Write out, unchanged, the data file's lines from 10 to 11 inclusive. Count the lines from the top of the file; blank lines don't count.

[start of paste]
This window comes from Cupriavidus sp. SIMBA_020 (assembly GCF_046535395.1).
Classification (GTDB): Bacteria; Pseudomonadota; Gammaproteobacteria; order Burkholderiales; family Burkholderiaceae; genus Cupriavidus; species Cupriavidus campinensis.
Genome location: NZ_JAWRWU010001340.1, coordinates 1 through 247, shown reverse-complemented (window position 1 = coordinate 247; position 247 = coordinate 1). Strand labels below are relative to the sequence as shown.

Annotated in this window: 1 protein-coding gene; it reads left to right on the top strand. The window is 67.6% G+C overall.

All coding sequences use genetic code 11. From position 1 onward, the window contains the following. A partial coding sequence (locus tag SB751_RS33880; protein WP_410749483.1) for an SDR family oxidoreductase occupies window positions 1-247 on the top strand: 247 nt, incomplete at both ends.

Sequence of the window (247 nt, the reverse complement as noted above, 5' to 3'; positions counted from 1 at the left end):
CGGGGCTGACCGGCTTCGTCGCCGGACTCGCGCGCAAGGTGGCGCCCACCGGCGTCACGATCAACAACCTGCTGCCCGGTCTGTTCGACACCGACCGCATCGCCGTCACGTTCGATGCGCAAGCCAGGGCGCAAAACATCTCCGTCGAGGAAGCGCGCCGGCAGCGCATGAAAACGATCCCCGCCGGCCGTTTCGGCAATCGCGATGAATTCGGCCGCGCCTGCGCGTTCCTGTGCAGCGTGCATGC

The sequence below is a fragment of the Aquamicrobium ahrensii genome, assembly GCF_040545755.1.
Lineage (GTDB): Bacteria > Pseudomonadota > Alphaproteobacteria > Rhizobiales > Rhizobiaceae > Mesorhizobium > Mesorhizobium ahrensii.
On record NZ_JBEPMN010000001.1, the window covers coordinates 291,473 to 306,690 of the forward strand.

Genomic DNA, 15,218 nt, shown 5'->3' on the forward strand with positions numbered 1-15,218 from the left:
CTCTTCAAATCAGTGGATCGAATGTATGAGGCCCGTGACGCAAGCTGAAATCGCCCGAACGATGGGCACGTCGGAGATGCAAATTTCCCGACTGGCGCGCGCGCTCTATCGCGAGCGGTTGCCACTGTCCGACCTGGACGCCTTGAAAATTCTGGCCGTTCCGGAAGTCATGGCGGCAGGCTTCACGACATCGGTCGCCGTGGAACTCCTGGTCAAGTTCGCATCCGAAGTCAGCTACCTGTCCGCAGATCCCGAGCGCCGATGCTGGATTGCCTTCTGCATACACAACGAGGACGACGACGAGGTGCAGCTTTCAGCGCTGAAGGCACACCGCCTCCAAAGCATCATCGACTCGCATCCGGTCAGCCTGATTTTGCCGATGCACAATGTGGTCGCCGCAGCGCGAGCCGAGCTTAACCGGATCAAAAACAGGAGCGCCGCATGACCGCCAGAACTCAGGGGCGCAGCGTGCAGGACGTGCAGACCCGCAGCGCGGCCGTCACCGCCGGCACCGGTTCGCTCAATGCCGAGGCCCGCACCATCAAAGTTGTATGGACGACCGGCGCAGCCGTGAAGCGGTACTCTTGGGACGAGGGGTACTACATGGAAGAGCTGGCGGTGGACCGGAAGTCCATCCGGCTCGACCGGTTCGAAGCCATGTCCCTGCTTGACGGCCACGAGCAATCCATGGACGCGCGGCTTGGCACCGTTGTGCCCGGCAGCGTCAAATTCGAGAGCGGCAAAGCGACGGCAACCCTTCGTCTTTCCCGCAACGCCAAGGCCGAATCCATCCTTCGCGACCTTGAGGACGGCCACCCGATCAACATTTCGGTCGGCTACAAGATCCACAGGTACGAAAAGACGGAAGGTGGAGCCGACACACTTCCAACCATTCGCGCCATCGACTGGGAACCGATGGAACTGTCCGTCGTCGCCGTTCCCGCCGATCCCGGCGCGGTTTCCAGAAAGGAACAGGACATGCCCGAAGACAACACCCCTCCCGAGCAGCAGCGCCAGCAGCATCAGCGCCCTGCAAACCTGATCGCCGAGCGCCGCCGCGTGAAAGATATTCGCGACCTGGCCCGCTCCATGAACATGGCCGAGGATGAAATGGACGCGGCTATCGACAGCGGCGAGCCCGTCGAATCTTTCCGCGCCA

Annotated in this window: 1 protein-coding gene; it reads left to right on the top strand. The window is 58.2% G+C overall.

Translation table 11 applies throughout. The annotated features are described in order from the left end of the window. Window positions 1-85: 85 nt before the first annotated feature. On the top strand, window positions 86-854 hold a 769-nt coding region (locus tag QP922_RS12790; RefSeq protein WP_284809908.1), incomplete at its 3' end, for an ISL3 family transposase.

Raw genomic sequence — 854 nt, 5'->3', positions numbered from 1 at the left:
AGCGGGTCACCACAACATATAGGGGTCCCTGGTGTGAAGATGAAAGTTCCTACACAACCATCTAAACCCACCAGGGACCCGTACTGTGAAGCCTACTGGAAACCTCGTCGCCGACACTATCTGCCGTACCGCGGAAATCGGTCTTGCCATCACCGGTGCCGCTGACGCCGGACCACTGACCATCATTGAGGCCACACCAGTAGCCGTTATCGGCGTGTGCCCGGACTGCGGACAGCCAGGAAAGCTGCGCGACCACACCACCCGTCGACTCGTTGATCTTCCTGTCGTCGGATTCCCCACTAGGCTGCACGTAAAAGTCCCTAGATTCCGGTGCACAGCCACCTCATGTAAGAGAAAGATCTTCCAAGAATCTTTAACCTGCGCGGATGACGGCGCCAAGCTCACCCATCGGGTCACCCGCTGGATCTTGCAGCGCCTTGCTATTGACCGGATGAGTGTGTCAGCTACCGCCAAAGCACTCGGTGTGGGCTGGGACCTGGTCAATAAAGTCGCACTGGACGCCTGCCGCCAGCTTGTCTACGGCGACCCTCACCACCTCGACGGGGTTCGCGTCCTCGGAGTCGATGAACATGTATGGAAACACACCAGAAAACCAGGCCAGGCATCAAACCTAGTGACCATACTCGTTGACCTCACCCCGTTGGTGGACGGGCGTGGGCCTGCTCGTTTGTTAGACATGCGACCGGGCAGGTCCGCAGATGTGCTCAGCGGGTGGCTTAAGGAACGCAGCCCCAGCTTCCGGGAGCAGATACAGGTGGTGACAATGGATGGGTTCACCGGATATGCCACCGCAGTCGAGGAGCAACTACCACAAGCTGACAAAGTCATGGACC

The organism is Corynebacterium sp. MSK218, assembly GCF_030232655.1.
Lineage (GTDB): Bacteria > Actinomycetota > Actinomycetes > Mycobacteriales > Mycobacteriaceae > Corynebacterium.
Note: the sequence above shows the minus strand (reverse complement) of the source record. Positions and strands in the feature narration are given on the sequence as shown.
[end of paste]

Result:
On record NZ_JBEPMN010000001.1, the window covers coordinates 291,473 to 306,690 of the forward strand.

Genomic DNA, 15,218 nt, shown 5'->3' on the forward strand with positions numbered 1-15,218 from the left: